What is an NHS Foundation Trust?
NHS Foundation Trusts have been created to devolve decision-making from central Government to local organisations and communities so they are more responsive to the needs of local people.
Local people, patients and staff can have a real say in the Trust’s decisions by becoming and acting as members of the Foundation Trust. A Council of Governors, which is representative of the local population and elected by the members, holds the Trust Board to account.
Although run locally, NHS Foundations Trusts remain fully part of the NHS. They have been set up in law as legally independent organisations called Public Benefit Corporations, with a primary purpose to provide NHS services to NHS patients and users according to NHS principles and standards. The public still receive free healthcare based on need.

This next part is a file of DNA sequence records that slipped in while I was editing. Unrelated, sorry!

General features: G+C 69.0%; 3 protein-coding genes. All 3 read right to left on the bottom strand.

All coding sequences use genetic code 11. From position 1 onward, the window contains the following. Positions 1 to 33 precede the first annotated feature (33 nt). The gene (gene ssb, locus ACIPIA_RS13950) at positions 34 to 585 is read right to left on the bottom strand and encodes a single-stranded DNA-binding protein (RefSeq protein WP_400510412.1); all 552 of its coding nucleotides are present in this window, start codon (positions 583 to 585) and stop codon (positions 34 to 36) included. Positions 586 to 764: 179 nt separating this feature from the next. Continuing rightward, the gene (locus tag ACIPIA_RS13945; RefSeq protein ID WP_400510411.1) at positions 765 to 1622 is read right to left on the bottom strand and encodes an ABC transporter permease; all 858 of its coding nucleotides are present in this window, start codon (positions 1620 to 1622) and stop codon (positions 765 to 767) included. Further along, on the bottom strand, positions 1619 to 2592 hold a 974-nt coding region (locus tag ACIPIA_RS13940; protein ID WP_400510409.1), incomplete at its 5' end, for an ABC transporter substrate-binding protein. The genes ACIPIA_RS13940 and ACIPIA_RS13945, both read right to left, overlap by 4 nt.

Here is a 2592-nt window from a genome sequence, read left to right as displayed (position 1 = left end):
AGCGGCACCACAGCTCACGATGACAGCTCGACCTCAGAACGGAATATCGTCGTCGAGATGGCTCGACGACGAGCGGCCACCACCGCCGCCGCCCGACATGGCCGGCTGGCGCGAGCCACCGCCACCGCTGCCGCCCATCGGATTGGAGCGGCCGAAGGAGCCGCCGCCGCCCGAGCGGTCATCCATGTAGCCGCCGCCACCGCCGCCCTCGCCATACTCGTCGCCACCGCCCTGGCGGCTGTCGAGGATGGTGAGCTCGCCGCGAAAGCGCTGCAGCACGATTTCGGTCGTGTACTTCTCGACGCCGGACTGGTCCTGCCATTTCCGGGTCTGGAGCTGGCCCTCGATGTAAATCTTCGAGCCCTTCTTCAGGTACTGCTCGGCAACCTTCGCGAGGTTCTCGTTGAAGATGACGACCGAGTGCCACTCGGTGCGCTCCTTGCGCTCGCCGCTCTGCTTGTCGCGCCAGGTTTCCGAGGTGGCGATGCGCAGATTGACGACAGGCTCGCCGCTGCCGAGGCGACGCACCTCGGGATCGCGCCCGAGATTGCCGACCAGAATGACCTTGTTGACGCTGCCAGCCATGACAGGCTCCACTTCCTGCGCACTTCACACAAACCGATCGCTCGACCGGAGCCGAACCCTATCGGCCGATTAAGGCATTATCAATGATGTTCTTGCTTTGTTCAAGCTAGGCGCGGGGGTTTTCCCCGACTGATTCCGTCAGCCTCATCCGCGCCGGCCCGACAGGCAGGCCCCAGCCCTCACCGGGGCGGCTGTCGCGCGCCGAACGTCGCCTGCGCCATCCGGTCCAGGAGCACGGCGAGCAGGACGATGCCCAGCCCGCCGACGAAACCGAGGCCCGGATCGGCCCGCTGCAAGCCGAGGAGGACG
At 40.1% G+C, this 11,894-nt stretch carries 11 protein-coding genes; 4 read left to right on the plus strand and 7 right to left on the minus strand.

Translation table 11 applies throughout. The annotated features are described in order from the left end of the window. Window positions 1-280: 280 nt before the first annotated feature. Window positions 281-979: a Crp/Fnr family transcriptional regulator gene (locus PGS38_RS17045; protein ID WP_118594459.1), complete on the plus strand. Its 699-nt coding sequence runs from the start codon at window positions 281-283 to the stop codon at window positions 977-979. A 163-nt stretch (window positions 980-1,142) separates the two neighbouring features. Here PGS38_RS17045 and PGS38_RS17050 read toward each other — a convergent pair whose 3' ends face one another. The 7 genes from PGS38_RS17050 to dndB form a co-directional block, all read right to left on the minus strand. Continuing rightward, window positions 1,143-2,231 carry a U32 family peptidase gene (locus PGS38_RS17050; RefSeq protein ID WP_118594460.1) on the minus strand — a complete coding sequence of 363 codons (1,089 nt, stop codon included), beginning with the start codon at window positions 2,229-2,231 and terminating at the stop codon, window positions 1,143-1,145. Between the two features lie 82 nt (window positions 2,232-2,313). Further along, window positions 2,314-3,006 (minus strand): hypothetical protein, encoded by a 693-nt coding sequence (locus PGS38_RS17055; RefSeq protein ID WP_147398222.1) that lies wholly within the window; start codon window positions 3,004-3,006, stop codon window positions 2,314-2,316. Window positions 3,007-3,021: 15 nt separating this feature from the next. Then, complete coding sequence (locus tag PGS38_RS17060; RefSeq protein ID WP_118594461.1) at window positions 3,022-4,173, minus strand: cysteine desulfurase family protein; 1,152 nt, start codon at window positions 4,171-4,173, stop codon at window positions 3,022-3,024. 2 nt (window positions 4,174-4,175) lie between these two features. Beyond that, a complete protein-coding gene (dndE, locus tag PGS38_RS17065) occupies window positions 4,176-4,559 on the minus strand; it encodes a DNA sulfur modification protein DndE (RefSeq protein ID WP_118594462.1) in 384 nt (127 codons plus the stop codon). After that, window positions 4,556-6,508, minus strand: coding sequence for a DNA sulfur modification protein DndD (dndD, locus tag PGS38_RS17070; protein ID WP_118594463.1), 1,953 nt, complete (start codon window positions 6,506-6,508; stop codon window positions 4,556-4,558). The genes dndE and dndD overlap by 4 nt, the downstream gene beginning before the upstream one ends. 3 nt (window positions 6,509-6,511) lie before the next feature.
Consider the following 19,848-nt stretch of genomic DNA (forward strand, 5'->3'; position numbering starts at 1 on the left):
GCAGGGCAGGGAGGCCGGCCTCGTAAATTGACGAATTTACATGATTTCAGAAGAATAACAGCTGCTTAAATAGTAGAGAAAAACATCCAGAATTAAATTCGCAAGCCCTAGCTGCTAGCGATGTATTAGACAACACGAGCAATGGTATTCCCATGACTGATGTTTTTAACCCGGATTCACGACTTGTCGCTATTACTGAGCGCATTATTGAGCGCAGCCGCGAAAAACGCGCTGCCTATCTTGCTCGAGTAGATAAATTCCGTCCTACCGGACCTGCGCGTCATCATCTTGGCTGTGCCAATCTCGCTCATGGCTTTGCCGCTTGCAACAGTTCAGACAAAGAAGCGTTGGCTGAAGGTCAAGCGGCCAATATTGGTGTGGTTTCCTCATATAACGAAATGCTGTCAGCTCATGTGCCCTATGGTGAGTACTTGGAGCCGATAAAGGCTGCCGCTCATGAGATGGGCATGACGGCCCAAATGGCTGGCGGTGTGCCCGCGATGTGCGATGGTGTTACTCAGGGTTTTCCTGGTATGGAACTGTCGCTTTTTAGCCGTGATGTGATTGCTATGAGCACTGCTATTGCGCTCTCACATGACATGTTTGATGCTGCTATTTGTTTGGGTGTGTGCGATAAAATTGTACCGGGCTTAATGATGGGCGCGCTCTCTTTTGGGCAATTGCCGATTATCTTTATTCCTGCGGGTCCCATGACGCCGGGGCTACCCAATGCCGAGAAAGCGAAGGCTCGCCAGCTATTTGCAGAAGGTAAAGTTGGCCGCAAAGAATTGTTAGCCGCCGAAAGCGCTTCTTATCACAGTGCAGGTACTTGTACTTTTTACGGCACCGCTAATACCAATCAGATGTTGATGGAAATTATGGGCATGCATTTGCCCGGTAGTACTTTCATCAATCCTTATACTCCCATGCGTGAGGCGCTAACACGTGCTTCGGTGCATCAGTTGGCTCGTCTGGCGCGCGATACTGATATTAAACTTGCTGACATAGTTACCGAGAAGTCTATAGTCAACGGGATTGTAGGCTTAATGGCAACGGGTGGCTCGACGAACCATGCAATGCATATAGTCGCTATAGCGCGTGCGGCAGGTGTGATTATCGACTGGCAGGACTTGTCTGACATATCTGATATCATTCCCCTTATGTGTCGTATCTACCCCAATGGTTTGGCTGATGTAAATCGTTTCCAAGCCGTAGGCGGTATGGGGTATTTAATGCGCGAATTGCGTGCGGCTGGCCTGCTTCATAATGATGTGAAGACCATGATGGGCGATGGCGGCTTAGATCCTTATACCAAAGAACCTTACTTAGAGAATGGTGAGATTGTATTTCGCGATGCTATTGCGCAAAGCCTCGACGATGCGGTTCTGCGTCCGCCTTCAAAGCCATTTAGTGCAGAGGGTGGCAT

NHS Trusts have more financial freedom and can raise funds from both the public and private sectors to invest in services.
An independent organisation called Monitor, which is directly accountable to Parliament, assesses a Trust’s ability to run as a Foundation Trust, and, once NHS Foundation Trust status is granted, oversees the Trust to ensure it is acting properly as an NHS Foundation Trust.
Find out more about Monitor and the role of Foundation Trusts by visiting the Monitor website.